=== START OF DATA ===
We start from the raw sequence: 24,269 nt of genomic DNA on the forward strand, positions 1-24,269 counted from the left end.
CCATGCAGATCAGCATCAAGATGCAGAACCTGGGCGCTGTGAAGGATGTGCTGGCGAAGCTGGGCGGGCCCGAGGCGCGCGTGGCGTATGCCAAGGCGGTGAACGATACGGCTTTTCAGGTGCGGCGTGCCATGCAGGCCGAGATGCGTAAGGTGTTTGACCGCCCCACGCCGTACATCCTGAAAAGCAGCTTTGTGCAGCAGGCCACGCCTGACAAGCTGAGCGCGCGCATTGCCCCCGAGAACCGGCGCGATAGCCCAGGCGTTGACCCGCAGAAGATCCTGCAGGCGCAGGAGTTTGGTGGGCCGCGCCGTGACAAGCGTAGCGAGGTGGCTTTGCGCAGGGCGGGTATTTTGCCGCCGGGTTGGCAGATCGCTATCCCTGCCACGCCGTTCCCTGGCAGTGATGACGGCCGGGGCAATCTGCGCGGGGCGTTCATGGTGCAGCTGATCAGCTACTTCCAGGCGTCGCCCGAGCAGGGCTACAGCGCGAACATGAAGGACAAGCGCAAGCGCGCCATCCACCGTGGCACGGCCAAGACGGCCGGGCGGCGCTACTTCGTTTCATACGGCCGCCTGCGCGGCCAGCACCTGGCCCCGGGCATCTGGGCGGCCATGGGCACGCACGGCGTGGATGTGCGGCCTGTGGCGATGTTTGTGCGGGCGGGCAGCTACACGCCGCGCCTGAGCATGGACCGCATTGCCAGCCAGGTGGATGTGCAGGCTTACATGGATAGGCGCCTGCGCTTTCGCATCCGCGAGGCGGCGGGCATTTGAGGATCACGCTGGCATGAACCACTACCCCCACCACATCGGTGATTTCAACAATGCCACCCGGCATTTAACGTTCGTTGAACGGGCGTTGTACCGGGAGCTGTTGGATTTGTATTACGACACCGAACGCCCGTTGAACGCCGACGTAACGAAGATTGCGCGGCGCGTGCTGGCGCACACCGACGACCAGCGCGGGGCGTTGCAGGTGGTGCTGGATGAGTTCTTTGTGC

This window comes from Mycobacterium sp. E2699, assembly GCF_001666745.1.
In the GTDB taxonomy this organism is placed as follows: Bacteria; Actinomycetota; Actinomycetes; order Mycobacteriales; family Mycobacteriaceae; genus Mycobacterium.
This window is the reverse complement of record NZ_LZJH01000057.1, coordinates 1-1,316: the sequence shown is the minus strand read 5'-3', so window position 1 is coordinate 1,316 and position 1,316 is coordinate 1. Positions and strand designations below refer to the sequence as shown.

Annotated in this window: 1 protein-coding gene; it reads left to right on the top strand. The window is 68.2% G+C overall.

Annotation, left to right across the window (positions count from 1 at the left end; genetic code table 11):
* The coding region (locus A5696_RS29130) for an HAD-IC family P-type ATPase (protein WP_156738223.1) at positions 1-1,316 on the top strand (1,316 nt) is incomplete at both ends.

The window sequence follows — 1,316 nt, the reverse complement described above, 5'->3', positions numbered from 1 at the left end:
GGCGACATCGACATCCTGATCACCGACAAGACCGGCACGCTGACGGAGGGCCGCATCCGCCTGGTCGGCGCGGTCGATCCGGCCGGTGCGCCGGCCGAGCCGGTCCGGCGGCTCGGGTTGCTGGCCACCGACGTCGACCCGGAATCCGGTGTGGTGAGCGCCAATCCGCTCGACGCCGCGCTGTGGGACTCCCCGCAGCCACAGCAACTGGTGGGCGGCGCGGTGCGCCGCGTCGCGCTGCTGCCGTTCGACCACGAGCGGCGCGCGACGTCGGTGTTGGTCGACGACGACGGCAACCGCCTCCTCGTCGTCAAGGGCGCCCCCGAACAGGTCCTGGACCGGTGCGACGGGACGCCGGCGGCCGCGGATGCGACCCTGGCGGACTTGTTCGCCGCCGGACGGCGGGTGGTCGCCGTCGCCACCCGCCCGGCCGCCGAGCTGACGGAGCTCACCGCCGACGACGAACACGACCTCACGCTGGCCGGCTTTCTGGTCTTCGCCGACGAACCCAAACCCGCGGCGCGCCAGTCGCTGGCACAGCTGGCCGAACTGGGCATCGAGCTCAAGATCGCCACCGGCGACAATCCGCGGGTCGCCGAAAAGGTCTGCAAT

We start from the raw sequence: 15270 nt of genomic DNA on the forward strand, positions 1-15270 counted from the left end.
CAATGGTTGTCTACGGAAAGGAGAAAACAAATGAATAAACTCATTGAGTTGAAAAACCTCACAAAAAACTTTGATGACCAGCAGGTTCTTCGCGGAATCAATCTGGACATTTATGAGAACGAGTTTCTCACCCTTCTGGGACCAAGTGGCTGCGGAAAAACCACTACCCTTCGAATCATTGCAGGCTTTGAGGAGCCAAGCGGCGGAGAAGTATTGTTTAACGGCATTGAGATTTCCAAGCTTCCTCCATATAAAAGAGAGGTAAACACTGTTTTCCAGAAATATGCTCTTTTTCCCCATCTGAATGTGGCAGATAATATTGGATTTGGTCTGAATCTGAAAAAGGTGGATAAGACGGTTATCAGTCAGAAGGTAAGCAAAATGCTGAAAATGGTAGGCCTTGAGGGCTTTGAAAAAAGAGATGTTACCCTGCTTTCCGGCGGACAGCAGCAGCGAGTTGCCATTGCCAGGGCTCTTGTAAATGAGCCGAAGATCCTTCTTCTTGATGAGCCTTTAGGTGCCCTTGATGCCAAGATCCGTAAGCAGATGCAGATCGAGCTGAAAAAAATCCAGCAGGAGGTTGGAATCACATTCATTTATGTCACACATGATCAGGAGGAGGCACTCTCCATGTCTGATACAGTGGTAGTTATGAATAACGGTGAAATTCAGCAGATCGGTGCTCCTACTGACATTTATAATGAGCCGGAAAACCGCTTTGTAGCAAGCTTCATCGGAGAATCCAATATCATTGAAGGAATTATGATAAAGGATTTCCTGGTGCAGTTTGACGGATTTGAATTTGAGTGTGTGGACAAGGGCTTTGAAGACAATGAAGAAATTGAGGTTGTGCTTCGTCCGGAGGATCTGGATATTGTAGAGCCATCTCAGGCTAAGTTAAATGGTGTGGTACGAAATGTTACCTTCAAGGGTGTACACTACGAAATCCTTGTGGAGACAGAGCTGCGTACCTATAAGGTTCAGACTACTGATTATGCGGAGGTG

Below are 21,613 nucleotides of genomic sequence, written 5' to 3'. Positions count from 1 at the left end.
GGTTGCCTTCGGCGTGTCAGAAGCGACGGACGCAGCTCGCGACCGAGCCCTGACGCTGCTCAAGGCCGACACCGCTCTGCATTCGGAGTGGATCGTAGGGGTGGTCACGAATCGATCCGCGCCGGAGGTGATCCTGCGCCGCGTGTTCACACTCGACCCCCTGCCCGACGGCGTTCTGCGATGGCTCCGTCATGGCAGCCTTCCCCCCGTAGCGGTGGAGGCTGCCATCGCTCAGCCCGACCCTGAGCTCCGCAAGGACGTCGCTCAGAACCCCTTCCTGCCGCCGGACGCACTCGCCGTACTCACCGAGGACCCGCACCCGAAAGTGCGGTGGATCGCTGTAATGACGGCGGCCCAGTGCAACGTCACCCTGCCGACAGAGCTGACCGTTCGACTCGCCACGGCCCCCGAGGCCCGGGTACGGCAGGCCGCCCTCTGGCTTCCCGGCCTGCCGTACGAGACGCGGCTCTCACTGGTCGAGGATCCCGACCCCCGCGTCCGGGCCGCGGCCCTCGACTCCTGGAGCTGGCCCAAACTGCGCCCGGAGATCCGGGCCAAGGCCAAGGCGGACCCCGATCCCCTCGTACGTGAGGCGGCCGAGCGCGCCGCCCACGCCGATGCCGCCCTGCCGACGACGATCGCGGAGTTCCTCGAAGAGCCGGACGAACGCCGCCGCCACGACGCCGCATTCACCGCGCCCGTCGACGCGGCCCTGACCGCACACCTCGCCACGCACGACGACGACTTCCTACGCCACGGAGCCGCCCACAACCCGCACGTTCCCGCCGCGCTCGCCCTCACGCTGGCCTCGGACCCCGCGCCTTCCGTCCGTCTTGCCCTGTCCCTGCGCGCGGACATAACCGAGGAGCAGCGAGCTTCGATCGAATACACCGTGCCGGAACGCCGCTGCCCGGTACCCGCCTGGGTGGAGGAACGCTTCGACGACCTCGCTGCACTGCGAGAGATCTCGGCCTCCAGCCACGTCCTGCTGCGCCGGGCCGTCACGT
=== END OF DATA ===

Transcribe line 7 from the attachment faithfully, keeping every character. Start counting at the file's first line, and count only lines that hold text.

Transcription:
Annotation, left to right across the window (positions count from 1 at the left end; genetic code table 11):